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This is the output:

[USER@SERVER ~] ping localhost
PING localhost ( 56(84) bytes of data.
64 bytes from localhost ( icmp_seq=1 ttl=64 time=0.037 ms
64 bytes from localhost ( icmp_seq=2 ttl=64 time=0.024 ms
64 bytes from localhost ( icmp_seq=3 ttl=64 time=0.030 ms
64 bytes from localhost ( icmp_seq=4 ttl=64 time=0.026 ms
64 bytes from localhost ( icmp_seq=5 ttl=64 time=0.026 ms
[1]+  Stopped                 ping localhost
[USER@SERVER ~] jobs
[1]+  Stopped                 ping localhost
[USER@SERVER ~] bg %1
[1]+ ping localhost &
64 bytes from localhost ( icmp_seq=6 ttl=64 time=0.034 ms
[USER@SERVER ~] 64 bytes from localhost ( icmp_seq=7 ttl=64 time=0.030 ms
64 bytes from localhost ( icmp_seq=8 ttl=64 time=0.032 ms

[USER@SERVER ~] 64 bytes from localhost ( icmp_seq=9 ttl=64 time=0.031 ms
[USER@SERVER ~] 64 bytes from localhost ( icmp_seq=10 ttl=64 time=0.031 ms
64 bytes from localhost ( icmp_seq=11 ttl=64 time=0.028 ms
ki64 bytes from localhost ( icmp_seq=12 ttl=64 time=0.030 ms
ll %64 bytes from localhost ( icmp_seq=13 ttl=64 time=0.031 ms
[1]+  Terminated              ping localhost


1) I start to ping localhost
3) bg %1
4) CTRL+C doesn't work.
5) I have to type "kill %1" to kill it..

What is the real-life use of the "bg" command? Where is it used in the real world?

share|improve this question
My most common real world use is 1 $emacs file.txt ::blink blink $@#*(&%#$@(*%@$(*%&@#:: $^Zbg ::aahhhh...:: – dmckee Mar 6 '12 at 17:58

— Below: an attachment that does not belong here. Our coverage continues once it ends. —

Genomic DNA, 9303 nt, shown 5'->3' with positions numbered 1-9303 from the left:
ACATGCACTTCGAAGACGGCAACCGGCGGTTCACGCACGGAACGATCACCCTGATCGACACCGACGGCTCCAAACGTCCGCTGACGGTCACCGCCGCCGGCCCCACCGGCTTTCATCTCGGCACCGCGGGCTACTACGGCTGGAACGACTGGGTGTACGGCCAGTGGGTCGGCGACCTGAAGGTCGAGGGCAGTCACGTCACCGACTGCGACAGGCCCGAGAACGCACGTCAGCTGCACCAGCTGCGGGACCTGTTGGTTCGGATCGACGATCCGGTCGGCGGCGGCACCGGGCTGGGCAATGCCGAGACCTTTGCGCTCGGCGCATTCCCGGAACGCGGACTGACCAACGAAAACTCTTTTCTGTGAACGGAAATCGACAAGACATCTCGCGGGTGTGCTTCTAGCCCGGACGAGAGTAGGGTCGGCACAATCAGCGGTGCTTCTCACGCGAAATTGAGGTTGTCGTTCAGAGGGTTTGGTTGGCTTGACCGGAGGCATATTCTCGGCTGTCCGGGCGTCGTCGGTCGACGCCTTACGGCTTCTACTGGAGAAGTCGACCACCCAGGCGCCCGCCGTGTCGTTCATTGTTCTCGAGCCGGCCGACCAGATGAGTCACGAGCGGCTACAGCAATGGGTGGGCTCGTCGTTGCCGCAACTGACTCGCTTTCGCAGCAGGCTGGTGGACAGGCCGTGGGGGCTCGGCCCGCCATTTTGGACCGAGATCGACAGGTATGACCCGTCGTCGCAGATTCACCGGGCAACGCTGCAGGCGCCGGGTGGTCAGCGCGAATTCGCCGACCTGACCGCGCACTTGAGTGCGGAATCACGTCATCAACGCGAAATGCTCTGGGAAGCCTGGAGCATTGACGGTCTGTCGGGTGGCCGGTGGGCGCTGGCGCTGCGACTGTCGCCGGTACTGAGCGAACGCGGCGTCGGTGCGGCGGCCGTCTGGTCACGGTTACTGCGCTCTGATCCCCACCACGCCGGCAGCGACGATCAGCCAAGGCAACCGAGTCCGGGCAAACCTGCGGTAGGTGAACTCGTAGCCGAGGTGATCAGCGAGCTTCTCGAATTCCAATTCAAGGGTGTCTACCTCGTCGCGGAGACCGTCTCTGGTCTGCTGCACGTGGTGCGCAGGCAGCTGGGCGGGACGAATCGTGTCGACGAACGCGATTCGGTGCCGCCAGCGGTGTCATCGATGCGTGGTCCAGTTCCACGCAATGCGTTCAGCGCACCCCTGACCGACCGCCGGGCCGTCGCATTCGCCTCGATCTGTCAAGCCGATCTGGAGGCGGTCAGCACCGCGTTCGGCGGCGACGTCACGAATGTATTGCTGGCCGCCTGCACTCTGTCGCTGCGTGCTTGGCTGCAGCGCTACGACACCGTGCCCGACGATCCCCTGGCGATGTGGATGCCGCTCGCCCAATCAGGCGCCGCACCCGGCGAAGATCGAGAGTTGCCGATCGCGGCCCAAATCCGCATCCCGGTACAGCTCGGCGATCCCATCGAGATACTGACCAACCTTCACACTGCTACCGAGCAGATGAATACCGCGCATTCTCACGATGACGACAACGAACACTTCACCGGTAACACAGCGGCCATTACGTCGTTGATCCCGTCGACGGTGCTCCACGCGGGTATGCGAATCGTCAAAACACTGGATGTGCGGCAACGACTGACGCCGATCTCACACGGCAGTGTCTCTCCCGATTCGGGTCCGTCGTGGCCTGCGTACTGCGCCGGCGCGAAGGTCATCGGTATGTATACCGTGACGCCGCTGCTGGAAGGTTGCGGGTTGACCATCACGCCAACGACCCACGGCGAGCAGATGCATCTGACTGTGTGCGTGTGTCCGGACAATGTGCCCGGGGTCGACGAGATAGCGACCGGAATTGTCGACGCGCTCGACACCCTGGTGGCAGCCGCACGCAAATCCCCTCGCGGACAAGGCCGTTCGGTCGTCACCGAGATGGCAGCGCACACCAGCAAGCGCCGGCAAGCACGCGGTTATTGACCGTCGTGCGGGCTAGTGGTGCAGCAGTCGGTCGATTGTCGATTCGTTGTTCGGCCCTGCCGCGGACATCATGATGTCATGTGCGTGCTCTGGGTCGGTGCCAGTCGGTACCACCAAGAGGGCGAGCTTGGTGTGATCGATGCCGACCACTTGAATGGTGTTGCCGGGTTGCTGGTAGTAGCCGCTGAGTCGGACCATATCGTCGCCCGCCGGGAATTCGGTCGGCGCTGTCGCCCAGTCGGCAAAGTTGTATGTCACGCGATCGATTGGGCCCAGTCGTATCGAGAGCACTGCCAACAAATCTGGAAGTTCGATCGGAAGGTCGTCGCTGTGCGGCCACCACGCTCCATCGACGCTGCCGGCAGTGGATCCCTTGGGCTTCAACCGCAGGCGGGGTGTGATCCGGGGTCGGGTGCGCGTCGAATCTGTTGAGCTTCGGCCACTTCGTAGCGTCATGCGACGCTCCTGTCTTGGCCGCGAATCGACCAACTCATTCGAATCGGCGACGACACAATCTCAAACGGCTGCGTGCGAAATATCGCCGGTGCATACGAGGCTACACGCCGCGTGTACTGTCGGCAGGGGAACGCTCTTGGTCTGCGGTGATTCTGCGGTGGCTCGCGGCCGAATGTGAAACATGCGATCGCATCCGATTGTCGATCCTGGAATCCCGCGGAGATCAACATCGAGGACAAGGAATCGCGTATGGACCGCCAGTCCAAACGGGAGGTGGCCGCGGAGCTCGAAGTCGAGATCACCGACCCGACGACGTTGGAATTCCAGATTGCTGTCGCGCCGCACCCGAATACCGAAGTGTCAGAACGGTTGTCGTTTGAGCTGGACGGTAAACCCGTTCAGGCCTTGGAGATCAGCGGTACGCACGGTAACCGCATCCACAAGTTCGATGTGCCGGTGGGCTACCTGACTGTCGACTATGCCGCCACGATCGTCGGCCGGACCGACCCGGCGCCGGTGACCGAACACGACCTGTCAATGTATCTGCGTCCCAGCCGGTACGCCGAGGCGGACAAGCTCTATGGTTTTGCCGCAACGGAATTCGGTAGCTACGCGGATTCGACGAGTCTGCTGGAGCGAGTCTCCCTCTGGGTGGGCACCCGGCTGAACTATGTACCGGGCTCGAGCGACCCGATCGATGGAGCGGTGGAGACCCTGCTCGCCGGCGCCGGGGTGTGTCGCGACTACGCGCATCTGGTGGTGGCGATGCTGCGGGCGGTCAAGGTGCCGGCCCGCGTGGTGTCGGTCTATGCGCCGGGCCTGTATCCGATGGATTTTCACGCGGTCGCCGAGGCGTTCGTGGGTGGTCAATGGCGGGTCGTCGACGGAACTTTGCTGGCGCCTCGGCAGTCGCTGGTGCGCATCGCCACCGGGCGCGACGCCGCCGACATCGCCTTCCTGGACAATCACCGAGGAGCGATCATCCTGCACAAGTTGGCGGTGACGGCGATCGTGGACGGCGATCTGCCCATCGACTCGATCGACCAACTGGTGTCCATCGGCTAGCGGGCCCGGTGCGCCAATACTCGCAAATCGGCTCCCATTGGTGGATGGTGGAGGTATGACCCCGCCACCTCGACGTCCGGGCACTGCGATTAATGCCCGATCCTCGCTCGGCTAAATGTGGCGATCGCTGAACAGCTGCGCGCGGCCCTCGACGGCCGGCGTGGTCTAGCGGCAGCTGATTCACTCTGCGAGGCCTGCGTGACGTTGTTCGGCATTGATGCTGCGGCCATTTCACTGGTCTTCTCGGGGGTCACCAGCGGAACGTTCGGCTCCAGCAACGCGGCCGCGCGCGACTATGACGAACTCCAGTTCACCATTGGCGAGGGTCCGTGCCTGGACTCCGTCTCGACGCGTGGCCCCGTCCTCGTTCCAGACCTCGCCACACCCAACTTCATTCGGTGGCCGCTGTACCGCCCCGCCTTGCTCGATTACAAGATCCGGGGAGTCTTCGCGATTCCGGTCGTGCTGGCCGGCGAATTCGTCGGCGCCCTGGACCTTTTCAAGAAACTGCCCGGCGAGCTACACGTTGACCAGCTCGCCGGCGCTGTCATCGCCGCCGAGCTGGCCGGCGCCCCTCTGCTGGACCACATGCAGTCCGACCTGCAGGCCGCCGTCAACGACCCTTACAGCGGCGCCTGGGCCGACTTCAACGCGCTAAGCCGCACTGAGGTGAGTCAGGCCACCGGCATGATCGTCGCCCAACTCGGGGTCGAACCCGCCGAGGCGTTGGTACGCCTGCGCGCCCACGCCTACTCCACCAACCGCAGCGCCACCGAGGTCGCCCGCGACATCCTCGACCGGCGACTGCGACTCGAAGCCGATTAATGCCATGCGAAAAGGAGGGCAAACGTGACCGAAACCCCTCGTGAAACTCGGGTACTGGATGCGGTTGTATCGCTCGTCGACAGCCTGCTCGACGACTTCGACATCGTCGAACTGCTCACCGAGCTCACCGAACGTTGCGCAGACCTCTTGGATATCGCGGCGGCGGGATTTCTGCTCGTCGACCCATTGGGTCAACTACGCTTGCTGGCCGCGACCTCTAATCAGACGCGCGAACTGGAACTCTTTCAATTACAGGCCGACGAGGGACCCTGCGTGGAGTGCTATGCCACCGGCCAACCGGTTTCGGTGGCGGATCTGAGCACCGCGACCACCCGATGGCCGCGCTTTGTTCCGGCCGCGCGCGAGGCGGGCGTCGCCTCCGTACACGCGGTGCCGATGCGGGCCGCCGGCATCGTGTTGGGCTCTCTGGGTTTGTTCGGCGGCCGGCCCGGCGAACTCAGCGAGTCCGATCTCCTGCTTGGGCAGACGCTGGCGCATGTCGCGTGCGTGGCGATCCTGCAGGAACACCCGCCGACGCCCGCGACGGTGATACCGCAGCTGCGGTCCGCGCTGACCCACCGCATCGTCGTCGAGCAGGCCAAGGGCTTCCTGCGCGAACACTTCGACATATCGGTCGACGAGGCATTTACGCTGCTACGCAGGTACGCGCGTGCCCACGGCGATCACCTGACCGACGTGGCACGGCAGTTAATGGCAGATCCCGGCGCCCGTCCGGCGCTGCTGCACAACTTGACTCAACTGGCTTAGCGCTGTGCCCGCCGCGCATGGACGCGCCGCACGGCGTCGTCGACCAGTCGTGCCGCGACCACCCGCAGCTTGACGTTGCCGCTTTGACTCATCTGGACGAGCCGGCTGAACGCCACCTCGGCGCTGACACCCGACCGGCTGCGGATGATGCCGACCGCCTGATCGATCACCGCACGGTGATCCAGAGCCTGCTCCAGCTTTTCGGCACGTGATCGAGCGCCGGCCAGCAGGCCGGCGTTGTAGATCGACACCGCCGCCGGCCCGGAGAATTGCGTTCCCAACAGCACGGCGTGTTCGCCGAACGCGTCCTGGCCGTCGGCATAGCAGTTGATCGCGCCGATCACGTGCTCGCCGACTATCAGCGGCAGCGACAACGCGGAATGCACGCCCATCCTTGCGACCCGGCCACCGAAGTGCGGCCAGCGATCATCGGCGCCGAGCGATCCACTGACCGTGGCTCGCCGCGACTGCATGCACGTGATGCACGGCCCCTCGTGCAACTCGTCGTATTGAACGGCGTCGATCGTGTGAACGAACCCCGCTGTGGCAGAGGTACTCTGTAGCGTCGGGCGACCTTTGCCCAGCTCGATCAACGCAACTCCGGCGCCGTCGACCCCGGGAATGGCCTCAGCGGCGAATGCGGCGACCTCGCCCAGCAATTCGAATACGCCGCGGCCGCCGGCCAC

Note that you don't necessarily have to type kill %1; if you prefer, you could type fg %1 to bring it back to the foreground, and then use Ctrl+C. (Not that there's much reason to prefer one over the other; both just send an "interrupt" signal.) – ruakh Mar 6 '12 at 19:27
up vote 13 down vote accepted

You use bg normally to run programs in the background, which has no console interaction, like most program with a graphical user interface.

Example: You wanted to run xterm & but forgot the & to run the terminal emulator in the background. So you stop the (blocking) foreground xterm process with Ctrl-Z and continue it in the background with bg.

If you want to send Ctrl-C to a background process, put it first with fg in the foreground again (or use kill -2 %1).

share|improve this answer
Not only forgetting, you could even have originally wanted to peek at some graphical document you had lying around (let's say an OpenDocument Text file), you fire LibreOffice for the short job, but meanwhile you start working on some report that you want to write using LibreOffice and, even if you start it from another terminal, the first one, where you only wanted to peek at a file, will remain "blocked" by LibreOffice until the report is closed — so, here, you can use SIGTSTP (Ctrl+Z) and bg to add the & after having started the process! – njsg Mar 6 '12 at 15:35

I often change directory to where a lot of files, which belong together, and open all of them with one program:

cd /a/b/c eog . eog is Eye of Gnome, a picture viewer

cd /x/b/c gedit *.html

While running, I recognize that I have a question which could be better answered from the commandline. So I interrupt, and bring the program into the background:


bg 1

Now I can invoke the command from the shell without opening a new shell and navigating again to that directory.

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